This fourth post on philosophers who were/are on the job market for a long time has an anonymous contribution. For more background on the aims of this series, and how to tell your story, see here.
My first job rejection was on Christmas Eve 2009. I spent the whole night having nightmares about never getting a job, and the whole of Christmas day having arguments with my family, because I hadn't had any sleep.
I finished my PhD in September 2010 from a good UK institution, with a good publication. I had missed the job market for the 2010/11 academic year, but I had a couple of interviews within the next 12 months for the following year. I have learned since that I came second in one of those. As much as my institution was good for me philosophically, I didn't know how the job market game was played. My department offered lots of advice, but, at the time, I didn't feel confident enough to ask for help - I didn't want to impose on people's time.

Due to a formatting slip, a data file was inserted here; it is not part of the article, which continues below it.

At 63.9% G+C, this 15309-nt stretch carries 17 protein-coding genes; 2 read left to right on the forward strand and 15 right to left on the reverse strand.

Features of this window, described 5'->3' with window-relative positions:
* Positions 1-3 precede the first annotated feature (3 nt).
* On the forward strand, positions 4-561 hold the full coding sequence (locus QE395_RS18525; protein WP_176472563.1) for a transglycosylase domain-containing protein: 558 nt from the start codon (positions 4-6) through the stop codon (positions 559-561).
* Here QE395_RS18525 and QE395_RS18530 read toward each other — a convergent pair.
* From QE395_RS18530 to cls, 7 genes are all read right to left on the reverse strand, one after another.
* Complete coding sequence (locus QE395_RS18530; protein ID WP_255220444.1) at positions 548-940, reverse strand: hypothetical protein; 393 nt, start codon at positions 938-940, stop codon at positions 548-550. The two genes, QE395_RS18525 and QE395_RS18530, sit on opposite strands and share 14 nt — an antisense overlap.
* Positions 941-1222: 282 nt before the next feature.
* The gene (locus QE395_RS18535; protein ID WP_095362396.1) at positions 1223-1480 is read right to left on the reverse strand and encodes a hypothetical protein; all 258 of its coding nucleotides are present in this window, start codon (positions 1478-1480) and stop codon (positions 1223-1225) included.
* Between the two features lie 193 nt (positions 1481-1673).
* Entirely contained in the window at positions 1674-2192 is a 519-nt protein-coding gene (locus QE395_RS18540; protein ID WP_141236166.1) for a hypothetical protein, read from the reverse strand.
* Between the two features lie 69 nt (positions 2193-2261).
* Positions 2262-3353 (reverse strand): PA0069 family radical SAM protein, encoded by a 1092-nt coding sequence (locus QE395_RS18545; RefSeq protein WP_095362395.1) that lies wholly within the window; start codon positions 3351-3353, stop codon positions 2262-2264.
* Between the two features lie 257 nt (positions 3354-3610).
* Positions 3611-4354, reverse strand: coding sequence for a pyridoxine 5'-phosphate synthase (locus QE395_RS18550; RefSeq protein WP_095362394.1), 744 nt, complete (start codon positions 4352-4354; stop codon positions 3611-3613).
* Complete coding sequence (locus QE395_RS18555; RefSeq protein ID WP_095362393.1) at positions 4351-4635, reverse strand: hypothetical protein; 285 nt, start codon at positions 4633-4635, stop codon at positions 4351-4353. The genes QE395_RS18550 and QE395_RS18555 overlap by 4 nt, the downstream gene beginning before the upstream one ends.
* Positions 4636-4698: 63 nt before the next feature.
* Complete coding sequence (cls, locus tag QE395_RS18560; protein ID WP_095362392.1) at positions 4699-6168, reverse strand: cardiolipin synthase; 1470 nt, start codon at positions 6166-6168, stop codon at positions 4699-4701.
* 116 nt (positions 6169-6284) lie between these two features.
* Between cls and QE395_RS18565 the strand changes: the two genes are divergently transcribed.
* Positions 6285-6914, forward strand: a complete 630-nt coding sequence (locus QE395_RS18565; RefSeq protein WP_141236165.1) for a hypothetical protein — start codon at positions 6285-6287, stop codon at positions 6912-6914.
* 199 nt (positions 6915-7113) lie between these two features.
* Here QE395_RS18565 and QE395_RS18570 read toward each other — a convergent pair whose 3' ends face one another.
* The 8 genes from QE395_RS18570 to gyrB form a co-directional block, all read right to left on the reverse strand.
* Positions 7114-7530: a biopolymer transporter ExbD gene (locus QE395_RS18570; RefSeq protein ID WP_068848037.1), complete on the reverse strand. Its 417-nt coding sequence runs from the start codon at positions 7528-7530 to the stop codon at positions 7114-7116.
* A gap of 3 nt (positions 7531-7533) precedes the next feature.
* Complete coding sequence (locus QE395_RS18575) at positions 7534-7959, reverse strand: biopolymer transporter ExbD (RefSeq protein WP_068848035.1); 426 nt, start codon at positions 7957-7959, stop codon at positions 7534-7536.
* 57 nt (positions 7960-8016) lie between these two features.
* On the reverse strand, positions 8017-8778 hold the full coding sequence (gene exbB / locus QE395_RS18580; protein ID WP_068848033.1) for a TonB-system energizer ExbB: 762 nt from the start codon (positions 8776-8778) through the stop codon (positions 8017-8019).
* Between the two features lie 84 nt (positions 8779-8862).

I spent 2010/11 working two jobs, and applying for every job that was advertised. My applications were mostly rushed, my writing sample was not in the best shape (after several revisions it has since been published). Clumsy errors led to no more shortlists. Philosophically, my ideas were interesting, but I didn't understand what needed to happen to make my papers what journals were looking for.